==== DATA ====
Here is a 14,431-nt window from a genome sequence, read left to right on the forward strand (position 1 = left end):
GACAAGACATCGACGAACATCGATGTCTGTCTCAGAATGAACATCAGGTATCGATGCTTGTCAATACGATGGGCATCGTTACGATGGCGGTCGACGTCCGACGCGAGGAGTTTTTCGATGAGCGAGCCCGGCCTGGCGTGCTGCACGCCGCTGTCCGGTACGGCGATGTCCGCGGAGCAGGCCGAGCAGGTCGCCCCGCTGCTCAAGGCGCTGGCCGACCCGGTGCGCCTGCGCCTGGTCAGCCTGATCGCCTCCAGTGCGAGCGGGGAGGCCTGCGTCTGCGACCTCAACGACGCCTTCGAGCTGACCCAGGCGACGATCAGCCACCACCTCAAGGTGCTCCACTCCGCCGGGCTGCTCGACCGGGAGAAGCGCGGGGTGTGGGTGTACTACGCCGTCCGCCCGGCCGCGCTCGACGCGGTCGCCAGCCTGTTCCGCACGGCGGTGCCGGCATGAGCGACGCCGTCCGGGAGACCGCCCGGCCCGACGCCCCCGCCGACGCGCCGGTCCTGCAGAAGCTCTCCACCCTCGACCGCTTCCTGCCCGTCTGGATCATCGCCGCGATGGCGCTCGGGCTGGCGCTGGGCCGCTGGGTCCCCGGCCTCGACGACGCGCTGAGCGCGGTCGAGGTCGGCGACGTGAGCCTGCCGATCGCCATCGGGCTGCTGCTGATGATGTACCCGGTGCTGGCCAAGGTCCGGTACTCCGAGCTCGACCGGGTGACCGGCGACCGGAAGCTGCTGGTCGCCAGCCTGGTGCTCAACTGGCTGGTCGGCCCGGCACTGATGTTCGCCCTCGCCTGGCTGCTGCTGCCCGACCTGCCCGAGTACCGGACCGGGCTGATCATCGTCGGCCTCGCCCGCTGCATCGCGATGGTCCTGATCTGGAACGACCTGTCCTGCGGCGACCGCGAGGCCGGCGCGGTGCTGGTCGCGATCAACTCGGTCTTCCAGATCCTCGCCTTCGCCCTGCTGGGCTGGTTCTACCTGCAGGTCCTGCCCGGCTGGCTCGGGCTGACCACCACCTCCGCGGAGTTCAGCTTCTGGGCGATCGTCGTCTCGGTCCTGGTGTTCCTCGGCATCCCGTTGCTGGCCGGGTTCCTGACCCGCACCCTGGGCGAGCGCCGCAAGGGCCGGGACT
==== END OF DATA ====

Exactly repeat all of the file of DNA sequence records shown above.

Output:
Here is a 14,431-nt window from a genome sequence, read left to right on the forward strand (position 1 = left end):
GACAAGACATCGACGAACATCGATGTCTGTCTCAGAATGAACATCAGGTATCGATGCTTGTCAATACGATGGGCATCGTTACGATGGCGGTCGACGTCCGACGCGAGGAGTTTTTCGATGAGCGAGCCCGGCCTGGCGTGCTGCACGCCGCTGTCCGGTACGGCGATGTCCGCGGAGCAGGCCGAGCAGGTCGCCCCGCTGCTCAAGGCGCTGGCCGACCCGGTGCGCCTGCGCCTGGTCAGCCTGATCGCCTCCAGTGCGAGCGGGGAGGCCTGCGTCTGCGACCTCAACGACGCCTTCGAGCTGACCCAGGCGACGATCAGCCACCACCTCAAGGTGCTCCACTCCGCCGGGCTGCTCGACCGGGAGAAGCGCGGGGTGTGGGTGTACTACGCCGTCCGCCCGGCCGCGCTCGACGCGGTCGCCAGCCTGTTCCGCACGGCGGTGCCGGCATGAGCGACGCCGTCCGGGAGACCGCCCGGCCCGACGCCCCCGCCGACGCGCCGGTCCTGCAGAAGCTCTCCACCCTCGACCGCTTCCTGCCCGTCTGGATCATCGCCGCGATGGCGCTCGGGCTGGCGCTGGGCCGCTGGGTCCCCGGCCTCGACGACGCGCTGAGCGCGGTCGAGGTCGGCGACGTGAGCCTGCCGATCGCCATCGGGCTGCTGCTGATGATGTACCCGGTGCTGGCCAAGGTCCGGTACTCCGAGCTCGACCGGGTGACCGGCGACCGGAAGCTGCTGGTCGCCAGCCTGGTGCTCAACTGGCTGGTCGGCCCGGCACTGATGTTCGCCCTCGCCTGGCTGCTGCTGCCCGACCTGCCCGAGTACCGGACCGGGCTGATCATCGTCGGCCTCGCCCGCTGCATCGCGATGGTCCTGATCTGGAACGACCTGTCCTGCGGCGACCGCGAGGCCGGCGCGGTGCTGGTCGCGATCAACTCGGTCTTCCAGATCCTCGCCTTCGCCCTGCTGGGCTGGTTCTACCTGCAGGTCCTGCCCGGCTGGCTCGGGCTGACCACCACCTCCGCGGAGTTCAGCTTCTGGGCGATCGTCGTCTCGGTCCTGGTGTTCCTCGGCATCCCGTTGCTGGCCGGGTTCCTGACCCGCACCCTGGGCGAGCGCCGCAAGGGCCGGGACT